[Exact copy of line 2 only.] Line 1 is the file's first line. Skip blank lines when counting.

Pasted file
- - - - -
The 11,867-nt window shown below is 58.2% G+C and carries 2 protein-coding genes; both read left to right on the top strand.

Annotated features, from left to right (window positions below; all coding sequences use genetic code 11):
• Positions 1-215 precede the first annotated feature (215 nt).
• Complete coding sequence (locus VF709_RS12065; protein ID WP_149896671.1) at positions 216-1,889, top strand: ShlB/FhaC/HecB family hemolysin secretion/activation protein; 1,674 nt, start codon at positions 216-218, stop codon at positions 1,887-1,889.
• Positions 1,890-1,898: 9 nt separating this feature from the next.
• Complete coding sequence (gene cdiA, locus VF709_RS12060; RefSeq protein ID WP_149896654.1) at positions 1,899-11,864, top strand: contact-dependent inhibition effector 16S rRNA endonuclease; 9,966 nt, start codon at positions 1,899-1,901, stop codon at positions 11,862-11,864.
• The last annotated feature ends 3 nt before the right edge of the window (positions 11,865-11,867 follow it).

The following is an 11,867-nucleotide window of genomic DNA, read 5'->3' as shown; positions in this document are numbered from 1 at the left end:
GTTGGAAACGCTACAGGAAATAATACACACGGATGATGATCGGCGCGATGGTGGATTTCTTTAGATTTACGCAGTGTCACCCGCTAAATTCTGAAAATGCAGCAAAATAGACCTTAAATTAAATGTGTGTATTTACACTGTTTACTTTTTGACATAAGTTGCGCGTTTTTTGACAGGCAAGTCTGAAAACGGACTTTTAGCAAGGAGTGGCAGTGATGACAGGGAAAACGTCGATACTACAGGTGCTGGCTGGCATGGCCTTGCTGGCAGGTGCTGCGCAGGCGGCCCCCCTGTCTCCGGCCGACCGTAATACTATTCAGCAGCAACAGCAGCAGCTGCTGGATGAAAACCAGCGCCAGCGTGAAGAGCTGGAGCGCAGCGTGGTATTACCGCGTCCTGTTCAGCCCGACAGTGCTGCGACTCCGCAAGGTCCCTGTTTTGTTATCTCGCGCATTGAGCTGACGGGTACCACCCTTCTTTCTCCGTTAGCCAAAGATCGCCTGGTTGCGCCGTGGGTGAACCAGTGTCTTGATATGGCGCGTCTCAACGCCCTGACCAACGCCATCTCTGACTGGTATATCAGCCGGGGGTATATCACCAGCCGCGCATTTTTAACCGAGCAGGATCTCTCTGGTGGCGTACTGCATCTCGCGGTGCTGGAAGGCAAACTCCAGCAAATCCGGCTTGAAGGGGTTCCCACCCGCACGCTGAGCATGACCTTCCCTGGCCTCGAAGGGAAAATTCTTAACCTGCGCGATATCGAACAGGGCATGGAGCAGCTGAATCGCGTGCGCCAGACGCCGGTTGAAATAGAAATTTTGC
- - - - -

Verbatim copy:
Annotated features, from left to right (window positions below; all coding sequences use genetic code 11):